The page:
As a UW freshman, Fesalbon opted for what he considered a practical course of study: pharmacy. When the stress of his coursework left him in need of an outlet, he signed up for a dance class. And then another, and another. By 1994, he had declared a dance major and performed
in several UW concerts.
After graduation, Fesalbon worked as a professional dancer. He later joined the staff of UW’s Meany Center for Performing Arts—home to some of his performances as a student. In 2008 he began making gifts toward the James Vamenta Fesalbon Endowed Dance Scholarship, with the UW Faculty Staff Retiree Campaign for Students providing matching funds. The scholarship was fully endowed in 2012. Fesalbon added to it in 2016, again through the Faculty Staff Retiree Campaign for Students.
“If it weren’t for these strategic campaigns, I probably wouldn’t have created the endowment,” says Fesalbon. His partner’s employer, The Boeing Company, also matches the gifts.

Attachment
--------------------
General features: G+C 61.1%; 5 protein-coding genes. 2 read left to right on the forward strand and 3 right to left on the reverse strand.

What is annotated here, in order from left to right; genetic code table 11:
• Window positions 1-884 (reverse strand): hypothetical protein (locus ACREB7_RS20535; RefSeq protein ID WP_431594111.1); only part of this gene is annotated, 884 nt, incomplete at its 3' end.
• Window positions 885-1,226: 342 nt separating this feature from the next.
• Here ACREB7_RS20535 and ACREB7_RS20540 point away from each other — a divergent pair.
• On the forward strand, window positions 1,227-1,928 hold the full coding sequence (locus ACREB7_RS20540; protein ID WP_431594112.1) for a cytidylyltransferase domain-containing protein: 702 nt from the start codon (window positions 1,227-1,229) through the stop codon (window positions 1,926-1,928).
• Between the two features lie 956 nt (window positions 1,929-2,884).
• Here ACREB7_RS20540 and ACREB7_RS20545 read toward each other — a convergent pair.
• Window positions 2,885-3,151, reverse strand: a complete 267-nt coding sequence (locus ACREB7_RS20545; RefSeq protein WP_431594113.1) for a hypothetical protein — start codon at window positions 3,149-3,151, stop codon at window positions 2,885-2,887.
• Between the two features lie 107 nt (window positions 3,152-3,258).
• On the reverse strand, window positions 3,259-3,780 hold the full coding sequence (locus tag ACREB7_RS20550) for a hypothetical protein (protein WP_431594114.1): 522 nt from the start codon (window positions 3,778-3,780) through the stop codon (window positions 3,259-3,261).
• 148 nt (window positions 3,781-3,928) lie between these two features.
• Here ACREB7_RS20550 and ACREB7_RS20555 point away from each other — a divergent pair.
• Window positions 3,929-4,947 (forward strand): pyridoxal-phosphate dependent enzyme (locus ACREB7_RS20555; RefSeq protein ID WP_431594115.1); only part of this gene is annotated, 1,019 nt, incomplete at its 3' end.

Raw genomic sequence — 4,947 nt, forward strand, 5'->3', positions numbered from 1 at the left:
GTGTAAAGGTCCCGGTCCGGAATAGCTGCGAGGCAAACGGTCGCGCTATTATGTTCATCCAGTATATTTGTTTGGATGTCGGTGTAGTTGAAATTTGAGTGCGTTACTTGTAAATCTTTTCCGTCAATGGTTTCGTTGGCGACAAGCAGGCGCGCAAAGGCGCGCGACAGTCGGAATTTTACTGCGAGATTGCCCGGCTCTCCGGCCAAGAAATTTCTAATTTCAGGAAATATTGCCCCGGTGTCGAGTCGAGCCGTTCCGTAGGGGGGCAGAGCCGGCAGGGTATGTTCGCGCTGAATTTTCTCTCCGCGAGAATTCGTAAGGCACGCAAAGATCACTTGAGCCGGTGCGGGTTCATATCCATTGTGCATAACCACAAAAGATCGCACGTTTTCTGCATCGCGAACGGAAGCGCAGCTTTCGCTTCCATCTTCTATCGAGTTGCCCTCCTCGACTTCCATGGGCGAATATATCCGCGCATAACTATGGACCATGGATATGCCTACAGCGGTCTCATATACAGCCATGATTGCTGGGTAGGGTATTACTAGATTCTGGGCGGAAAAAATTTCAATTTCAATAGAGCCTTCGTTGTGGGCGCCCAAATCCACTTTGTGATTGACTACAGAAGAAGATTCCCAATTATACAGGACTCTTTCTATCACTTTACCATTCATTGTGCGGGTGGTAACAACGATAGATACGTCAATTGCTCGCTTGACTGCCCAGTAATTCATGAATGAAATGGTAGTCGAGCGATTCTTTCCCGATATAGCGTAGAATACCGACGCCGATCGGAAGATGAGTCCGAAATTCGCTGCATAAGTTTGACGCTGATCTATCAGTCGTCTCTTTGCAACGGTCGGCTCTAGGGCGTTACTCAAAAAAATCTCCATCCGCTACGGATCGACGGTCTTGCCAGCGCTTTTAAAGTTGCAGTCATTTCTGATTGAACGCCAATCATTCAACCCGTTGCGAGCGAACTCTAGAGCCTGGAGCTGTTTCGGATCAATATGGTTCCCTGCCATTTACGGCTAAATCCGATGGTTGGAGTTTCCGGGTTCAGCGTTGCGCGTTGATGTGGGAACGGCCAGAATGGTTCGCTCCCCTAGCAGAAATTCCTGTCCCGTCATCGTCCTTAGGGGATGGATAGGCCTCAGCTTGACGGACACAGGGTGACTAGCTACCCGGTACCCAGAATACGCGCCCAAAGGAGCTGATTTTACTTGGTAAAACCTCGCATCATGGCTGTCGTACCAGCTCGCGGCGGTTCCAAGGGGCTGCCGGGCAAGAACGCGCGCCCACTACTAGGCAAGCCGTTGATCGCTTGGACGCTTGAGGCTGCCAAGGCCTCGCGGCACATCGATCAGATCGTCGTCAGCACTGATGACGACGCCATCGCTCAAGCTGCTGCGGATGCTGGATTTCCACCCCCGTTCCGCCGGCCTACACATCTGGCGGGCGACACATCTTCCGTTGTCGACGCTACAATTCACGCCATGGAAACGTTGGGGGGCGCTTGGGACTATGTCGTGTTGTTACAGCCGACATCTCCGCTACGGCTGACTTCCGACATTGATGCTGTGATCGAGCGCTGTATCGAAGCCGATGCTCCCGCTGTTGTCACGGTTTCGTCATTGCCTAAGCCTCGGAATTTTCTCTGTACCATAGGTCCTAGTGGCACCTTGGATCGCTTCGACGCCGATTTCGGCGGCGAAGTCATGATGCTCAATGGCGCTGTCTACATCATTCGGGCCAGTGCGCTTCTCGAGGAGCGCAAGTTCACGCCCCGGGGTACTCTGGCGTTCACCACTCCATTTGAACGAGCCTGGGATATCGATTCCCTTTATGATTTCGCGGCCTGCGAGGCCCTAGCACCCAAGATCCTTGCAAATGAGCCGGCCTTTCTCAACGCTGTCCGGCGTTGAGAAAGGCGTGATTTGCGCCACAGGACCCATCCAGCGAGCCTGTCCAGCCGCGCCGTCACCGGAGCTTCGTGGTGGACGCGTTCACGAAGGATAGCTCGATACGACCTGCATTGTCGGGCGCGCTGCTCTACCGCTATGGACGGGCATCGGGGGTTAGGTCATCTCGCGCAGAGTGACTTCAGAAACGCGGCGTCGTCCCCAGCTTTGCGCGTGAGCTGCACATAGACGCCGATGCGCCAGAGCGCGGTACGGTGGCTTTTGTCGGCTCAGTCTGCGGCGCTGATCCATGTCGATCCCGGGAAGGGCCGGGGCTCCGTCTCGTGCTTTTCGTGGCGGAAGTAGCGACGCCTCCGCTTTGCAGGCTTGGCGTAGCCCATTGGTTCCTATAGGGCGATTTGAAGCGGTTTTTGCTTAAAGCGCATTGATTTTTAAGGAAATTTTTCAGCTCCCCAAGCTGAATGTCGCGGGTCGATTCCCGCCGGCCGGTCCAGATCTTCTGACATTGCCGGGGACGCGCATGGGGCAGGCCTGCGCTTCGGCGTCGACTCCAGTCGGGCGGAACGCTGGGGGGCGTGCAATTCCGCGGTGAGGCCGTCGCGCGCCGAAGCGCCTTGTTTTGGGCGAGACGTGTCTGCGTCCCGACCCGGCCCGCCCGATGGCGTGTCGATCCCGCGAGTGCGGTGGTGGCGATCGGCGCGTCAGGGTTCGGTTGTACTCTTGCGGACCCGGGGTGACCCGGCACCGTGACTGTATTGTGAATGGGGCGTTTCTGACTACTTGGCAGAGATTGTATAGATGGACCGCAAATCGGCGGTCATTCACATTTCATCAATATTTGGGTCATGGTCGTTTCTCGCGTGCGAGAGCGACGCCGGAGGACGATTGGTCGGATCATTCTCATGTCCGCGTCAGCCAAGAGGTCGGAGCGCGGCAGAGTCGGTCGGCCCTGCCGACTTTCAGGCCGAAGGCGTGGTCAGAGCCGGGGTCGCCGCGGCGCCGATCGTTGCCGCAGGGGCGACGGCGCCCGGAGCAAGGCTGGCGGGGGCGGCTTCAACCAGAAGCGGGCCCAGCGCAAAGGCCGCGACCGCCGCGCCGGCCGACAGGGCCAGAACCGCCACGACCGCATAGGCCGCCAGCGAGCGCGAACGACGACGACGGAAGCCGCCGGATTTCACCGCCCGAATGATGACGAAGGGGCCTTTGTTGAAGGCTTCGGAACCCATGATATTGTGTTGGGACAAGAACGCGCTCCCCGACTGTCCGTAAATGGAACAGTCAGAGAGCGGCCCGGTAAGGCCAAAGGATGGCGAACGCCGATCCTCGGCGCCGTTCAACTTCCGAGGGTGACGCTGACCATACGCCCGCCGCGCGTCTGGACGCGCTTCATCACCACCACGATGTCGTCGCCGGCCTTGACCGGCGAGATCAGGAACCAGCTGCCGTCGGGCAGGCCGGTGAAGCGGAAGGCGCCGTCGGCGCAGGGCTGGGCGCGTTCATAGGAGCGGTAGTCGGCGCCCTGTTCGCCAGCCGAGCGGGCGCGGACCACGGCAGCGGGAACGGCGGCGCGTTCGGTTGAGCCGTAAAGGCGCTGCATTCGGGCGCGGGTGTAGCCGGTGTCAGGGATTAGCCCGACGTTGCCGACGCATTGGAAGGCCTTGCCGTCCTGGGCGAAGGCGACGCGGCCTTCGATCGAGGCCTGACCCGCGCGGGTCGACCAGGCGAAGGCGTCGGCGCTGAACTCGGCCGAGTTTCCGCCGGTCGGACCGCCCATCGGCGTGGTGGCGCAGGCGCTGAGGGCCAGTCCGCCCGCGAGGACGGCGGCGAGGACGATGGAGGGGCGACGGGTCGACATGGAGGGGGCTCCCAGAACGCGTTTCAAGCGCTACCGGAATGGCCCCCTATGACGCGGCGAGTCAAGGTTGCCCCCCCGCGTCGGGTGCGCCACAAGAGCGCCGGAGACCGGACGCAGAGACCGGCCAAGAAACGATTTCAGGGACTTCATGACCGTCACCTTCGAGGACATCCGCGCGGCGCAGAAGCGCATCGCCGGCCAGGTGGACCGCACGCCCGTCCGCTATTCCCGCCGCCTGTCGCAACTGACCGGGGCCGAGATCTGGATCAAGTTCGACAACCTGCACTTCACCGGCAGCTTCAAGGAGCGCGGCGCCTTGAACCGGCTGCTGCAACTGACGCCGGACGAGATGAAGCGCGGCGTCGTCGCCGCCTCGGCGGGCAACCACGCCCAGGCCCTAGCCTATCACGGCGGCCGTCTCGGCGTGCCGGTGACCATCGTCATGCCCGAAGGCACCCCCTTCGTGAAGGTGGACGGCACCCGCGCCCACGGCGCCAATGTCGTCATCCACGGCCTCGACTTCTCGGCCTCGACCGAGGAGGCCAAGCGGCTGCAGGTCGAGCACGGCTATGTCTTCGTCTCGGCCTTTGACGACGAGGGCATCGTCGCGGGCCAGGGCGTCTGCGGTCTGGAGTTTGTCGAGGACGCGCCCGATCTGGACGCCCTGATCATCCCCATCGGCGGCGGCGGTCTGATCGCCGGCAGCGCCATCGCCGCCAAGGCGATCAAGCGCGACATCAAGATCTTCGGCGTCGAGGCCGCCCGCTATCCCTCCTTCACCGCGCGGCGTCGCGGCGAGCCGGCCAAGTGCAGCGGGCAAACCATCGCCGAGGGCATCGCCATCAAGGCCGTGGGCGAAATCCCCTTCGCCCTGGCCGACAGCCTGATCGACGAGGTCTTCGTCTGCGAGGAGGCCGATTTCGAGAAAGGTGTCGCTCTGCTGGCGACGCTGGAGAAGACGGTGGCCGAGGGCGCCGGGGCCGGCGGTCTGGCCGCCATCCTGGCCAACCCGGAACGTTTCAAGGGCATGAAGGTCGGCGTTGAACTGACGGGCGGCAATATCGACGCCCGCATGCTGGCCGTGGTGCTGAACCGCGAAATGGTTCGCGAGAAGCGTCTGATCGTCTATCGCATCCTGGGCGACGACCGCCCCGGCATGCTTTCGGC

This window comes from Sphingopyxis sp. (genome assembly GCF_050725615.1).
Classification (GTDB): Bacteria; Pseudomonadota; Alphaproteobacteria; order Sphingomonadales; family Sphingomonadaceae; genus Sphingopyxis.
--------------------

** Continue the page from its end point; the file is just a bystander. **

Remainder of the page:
Melinda Martin, a recipient of the Fesalbon Scholarship, began dancing at age nine but quit by the time she enrolled in community college. “I attained my associate’s degree in biology, but in the process realized that I was miserable,” says Martin. “I hadn’t danced in years, and had lost a piece of who I was as a person. So I started looking at different universities and their dance programs.” Upon acceptance to the UW Dance Program, Martin and her husband moved from Los Angeles to Seattle with their two-year-old daughter.
Raising a child while enrolled in school full time is no small undertaking, and Martin had doubts she could do both. Jennifer Salk, director and associate professor of the Dance Program, convinced her to persevere. Salk also nominated Martin for the Fesalbon Scholarship.
“I was so surprised. I didn’t quite believe it,” Martin says of learning about the scholarship. “The scholarship helped relieve the pressure to pay for childcare so I could attend school.”
In addition to her dance major, Melinda completed the prerequisites for dental school. She hopes to eventually become a dentist.
“While dance will not be my career, it has helped me become disciplined, creative, and a multidirectional thinker who approaches problems in many different ways,” says Martin. “Or as Jen [Salk] would say, I have many different tools in my tool belt that are at my disposal.”